Some mornings I really wish I could do a Rip Van Winkle.  The mornings when you open the newspaper (oops! I’ve dated myself) and all you read about is wars, murders, the effects of climate change, unrest in far flung corners of the world and protests – some, right on your doorstep.  Those are the mornings when you want to crawl back under your blanket and not wake up until it all blows over.

Rip Van Winkle was the protagonist of a short story by Washington Irving.  In order to get some respite from his problems, he drank a potion and slept for twenty years, right through the American Revolution.  He woke up to a changed world.  However, if I did do a Rip Van Winkle I would entirely miss seeing and hearing of the kindness and compassion shown by so many to their fellow beings. Seeing human courage in the face of danger and adversity would be lost to me.  I would never hear a little girl sing “Let It Go” in a bomb shelter in Ukraine.*  For a few minutes that sweet voice raised in song drowned the roar of the guns and the angry sounds of war raging outside.

If I were Rip Van Winkle, I would be sorely tempted to shut my eyes as I read of the ravages caused by plastic to the ocean and to marine life.  Plastic that is choking our ocean – all 11 million metric tons of it** – flowing into the ocean each year endangering whales, dolphins, sea turtles and other sea creatures.    However, there are organizations doing admirable work to save the ocean.  If I had shut my eyes I would never have known of them or the countless individuals who give of their  time to collect plastic waste from the beaches and the water.  Their efforts may seem like a drop in the ocean but, to quote Julia A. F Carney, “Little drops of water make a mighty ocean”.  (I am all about the water references just now).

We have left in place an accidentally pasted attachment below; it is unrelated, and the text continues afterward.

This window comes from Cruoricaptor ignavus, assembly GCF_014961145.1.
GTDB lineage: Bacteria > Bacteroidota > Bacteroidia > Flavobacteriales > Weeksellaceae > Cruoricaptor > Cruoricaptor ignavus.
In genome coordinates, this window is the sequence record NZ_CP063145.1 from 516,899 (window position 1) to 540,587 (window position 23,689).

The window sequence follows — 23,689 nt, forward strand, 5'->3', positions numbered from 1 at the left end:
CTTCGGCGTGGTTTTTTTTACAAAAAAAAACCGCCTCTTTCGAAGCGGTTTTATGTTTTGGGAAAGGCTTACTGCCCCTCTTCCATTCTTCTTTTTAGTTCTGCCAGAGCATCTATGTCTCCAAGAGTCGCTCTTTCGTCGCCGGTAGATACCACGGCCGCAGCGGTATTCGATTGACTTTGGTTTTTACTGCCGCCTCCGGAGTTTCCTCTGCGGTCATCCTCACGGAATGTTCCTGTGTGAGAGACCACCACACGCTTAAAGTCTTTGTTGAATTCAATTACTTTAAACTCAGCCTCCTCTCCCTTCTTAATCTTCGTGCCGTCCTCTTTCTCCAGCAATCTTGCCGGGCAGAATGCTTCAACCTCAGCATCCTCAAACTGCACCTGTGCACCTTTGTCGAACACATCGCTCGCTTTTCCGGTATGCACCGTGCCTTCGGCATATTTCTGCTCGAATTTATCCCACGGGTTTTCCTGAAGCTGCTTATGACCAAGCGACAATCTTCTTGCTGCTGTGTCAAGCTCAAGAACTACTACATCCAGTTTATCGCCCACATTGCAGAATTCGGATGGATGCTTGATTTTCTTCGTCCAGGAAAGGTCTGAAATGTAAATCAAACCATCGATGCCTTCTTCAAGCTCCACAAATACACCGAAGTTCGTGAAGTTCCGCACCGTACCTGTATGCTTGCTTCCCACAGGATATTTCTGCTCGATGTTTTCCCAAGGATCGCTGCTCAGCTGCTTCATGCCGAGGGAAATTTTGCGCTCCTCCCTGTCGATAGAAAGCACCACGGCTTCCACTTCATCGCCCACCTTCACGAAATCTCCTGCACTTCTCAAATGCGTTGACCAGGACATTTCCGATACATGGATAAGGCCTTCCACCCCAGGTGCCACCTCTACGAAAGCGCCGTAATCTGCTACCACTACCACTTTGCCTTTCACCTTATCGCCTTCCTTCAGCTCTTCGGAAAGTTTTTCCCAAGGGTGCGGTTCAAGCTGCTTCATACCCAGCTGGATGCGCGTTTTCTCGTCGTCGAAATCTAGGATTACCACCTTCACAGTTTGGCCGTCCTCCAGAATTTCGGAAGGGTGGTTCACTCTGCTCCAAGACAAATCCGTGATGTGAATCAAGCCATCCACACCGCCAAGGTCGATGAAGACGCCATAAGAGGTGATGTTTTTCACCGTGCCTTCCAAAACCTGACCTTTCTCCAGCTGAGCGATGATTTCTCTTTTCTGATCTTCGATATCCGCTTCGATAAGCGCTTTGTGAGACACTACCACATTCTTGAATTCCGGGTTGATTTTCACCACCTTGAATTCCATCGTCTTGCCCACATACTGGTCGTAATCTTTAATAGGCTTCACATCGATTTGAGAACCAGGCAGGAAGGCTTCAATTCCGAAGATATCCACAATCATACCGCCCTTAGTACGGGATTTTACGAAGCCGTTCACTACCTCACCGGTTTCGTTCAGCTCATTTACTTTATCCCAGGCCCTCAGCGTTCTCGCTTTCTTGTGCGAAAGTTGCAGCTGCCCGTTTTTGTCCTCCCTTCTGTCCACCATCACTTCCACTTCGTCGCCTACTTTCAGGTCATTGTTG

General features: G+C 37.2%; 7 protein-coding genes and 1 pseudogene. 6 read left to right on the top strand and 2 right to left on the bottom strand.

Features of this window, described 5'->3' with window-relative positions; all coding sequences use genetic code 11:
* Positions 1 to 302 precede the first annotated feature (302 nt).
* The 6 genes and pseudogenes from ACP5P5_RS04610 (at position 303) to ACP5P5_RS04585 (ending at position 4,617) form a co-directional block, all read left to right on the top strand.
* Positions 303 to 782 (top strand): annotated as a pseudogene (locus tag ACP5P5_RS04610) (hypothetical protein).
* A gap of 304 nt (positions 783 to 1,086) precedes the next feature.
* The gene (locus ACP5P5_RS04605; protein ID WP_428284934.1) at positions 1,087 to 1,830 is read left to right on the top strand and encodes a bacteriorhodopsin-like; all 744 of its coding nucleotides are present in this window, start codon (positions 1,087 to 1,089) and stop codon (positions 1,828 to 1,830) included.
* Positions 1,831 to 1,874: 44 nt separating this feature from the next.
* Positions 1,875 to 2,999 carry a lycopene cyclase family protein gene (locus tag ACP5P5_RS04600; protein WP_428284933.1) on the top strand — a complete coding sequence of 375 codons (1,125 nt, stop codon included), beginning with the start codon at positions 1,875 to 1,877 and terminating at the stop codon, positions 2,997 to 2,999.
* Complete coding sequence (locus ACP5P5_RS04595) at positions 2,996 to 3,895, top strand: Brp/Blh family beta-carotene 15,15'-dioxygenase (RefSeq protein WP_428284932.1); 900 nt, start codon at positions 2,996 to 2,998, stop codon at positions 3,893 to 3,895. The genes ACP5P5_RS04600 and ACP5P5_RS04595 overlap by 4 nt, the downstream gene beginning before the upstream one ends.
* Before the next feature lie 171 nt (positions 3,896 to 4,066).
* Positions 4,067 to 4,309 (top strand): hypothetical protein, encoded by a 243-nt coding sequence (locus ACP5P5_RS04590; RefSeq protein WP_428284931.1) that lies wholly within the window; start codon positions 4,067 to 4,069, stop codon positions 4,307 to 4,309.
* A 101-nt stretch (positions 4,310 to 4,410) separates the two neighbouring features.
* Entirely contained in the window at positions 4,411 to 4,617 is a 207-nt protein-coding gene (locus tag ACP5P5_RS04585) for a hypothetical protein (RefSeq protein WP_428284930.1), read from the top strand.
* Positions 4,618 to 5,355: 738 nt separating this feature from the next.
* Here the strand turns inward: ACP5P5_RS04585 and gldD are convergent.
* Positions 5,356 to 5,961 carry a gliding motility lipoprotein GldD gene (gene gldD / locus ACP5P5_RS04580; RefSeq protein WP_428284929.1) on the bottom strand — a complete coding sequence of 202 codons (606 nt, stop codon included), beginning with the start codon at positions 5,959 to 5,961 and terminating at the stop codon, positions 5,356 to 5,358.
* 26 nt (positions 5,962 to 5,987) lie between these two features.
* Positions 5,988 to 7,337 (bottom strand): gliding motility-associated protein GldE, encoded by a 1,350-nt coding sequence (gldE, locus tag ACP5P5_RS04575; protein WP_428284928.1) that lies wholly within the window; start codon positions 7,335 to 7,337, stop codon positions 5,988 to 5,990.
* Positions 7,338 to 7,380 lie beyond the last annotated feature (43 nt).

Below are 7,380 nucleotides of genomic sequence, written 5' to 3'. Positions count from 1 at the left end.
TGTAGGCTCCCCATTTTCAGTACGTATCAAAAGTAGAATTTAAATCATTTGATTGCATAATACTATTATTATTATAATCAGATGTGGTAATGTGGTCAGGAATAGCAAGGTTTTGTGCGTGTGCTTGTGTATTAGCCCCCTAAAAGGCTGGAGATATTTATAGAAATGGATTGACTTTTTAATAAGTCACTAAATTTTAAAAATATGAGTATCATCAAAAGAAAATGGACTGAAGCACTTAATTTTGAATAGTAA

The pandemic turned our world upside down.  Heroes emerged during this time, putting their own lives at risk to help and bring comfort to those who needed it.  The pandemic also taught us many lessons.  We learned to truly value our friends and family and to keep them close.  No one knew when the disease would strike.  It brought us all closer, united us in our fight against a dreaded disease.  We learned to value simple pleasures – having a meal in a restaurant, going to the gym.  Suddenly we couldn’t hug loved ones or shake hands.  We had to mask up and stand six feet apart just to have a conversation.  High school students had to forgo the rites of passage; even to-be freshmen missed the fun that is the first year at university.  However, there were some benefits as parents, who were able to work from home, got to spend more time with their children.  A new word entered our lexicon – Omicron.  Some words took on a whole new meaning – Zoom and Delta.  Delta was just a geographical term or the name of an airline, now it had taken on a far more deadly connotation.  However, the most valuable lesson was – Nothing can be taken for granted.

There are things in this world which make us want to weep.  There are also things which lift our spirits and give us hope.  So, “Wake up, Rip Van Winkle.  The world is a beautiful place.”